How Radio Stations Can Embrace 'Live And Local' On The Web
March 8, 2016
I often hear radio broadcasters talking about the importance of being "live and local." On the radio, that means broadcasting in real time and tailoring your content to serve people in the immediate vicinity.
But what does it mean for your radio station to be "live and local" in the digital space?
Essentially, it means the same thing: Interact with people in real time and in the immediate vicinity. But how do you do that?
One great way is to identify and engage with "influencers" in your local community. What is an influencer? Anybody in your market who has their own following. Influencers may be:
- Local bands
- Club DJs
- Professional athletes
- Television personalities
- Newspaper and magazine journalists
- Colleges and universities
- Chefs and restaurateurs
- Festival organizers
Create a spreadsheet. In it, make a list of influencers in your market. Add columns for their organization, title, website URL, email address, Facebook page, Twitter handle, YouTube channel, etc.
You're looking for people who are well known enough to have a social media following, but not so famous that they are unimpressed when the local radio station engages them on social media. Kim Kardashian and George Clooney are unlikely to rewteet your station, but the local university or arts festival might. Finding the sweet spot will take some experimentation. You may discover that the local football team account doesn't respond to you on social media, but individual players do.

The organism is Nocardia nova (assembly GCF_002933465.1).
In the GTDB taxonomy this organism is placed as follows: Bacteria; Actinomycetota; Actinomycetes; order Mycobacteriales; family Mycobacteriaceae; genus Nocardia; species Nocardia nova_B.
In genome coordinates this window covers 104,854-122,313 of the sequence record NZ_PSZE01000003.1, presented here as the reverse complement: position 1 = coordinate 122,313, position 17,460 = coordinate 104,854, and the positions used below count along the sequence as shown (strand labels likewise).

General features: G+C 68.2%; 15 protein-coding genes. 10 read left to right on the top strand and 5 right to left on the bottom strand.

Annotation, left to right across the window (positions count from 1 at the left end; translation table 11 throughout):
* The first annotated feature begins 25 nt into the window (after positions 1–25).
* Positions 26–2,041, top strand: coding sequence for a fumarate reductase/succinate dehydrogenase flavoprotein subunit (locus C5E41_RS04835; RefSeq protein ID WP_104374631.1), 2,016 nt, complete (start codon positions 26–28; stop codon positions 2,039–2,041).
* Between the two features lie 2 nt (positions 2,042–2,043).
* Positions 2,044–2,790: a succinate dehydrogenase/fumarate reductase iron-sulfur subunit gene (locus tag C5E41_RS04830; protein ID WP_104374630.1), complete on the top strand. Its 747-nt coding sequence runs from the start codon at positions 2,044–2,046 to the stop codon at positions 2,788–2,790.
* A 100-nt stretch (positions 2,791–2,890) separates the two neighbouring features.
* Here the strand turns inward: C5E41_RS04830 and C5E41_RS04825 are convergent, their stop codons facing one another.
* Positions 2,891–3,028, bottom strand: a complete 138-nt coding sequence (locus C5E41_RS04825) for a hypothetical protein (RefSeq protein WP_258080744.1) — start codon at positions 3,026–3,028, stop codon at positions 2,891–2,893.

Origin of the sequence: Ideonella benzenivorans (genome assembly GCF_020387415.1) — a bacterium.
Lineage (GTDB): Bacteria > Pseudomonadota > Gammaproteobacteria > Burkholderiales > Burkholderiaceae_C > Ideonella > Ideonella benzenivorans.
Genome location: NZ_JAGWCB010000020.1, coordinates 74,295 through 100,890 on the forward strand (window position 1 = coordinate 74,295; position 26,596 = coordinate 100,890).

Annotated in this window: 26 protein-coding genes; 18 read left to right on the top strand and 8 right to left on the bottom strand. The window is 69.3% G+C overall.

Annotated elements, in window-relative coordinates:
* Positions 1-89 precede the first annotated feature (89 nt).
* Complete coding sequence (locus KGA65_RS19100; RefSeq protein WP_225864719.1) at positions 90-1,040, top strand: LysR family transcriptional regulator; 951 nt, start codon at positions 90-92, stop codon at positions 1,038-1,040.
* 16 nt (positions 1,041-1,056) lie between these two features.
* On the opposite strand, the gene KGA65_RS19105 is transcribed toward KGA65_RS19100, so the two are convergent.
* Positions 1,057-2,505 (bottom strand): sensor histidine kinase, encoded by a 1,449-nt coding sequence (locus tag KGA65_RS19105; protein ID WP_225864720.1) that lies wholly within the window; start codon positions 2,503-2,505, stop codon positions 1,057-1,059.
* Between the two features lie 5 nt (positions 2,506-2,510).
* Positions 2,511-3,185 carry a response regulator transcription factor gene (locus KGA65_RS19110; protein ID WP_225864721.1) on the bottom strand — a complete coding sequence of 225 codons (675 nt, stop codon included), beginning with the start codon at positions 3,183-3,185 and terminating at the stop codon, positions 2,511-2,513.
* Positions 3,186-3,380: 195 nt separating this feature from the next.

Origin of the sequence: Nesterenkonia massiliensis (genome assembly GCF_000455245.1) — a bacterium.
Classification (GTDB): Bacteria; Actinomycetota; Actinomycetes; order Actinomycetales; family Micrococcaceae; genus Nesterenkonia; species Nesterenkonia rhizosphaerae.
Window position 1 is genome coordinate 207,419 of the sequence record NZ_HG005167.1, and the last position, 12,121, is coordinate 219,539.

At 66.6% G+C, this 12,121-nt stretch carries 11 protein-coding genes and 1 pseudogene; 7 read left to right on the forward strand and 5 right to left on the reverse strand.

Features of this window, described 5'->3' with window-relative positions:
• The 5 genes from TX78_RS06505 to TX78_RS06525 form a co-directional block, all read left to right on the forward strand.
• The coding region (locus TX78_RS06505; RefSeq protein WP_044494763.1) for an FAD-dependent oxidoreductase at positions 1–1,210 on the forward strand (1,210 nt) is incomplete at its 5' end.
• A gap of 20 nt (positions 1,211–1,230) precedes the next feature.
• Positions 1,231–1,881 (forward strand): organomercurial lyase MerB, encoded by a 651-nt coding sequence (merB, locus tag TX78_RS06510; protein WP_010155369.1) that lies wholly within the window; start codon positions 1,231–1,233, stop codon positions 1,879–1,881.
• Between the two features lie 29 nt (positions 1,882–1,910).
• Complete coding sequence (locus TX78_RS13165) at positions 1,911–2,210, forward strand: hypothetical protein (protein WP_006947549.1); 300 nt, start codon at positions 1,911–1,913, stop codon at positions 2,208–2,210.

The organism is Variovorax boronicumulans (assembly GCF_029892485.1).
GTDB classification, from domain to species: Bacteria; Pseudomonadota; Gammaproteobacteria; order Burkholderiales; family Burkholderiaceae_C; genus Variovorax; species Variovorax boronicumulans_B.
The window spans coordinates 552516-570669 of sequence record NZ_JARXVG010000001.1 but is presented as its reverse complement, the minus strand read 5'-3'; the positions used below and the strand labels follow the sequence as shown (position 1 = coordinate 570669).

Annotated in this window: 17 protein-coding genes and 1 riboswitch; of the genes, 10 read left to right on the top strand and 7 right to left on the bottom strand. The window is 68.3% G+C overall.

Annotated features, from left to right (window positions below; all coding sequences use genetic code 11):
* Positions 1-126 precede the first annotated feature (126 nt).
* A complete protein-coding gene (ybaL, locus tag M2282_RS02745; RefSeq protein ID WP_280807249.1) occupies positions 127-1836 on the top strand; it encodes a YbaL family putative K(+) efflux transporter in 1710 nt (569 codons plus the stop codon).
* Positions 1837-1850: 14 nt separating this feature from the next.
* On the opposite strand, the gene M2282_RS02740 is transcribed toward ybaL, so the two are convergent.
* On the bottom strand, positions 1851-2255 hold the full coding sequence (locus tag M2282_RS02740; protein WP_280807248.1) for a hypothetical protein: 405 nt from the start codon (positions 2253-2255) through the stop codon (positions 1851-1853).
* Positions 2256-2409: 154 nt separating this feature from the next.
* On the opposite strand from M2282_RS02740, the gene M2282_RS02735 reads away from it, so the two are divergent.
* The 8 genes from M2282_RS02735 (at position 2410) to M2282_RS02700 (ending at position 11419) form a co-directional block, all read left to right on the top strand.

Once you've made your list of influencers, here are ways that you can engage with them:
1. Share influencers' content and tag them in your social media posts.
If some of your influencers create content, like blogposts, online articles, or YouTube videos, share them! When you share an influencers' content in your station's Facebook posts or tweets, tag them. For example, if you share a local band's video on Twitter, include their Twitter handle in the tweet. They'll notice.
If your influencers don't create content, you can still engage with them by retweeting them. They'll notice that, too.
2. Include influencers in your blog content.
Write blogposts that namecheck local influencers. For example, write a post offering "5 Things to Do This Weekend" and include the local food and wine festival. When you share this post on your social media channels, be sure to tag the influencer.
3. Invite influencers to contribute content to your blog.
Invite people with a particular area of expertise to contribute to your radio station's blog. For example, find a great food blogger and invite them to write about the best places to eat before a show at a local music club. (At Jacobs Media, we have started to invite broadcasting experts to write "Guest List" columns for us.) One easy way to get guest posts from people who are not normally authors is to do a written Q&A. (I do this for my Broadcaster Meets Podcaster column.)
4. Invite influencers to comment on your blog.
If you have published a blogpost on your radio station's website and there is an influencer who might be interested in the topic, send them a personal email asking them to offer their opinion in the comments section. For example, if you've posted an audio interview with a local athlete, send a link to the local sports writer and invite him to react to the interview.
The web is more than just a tool to reach listeners. It's also a great way to engage with influencers in your market. If you invite them before your audience, they are likely to do the same. This is a powerful way to use the internet to keep your radio station "live and local."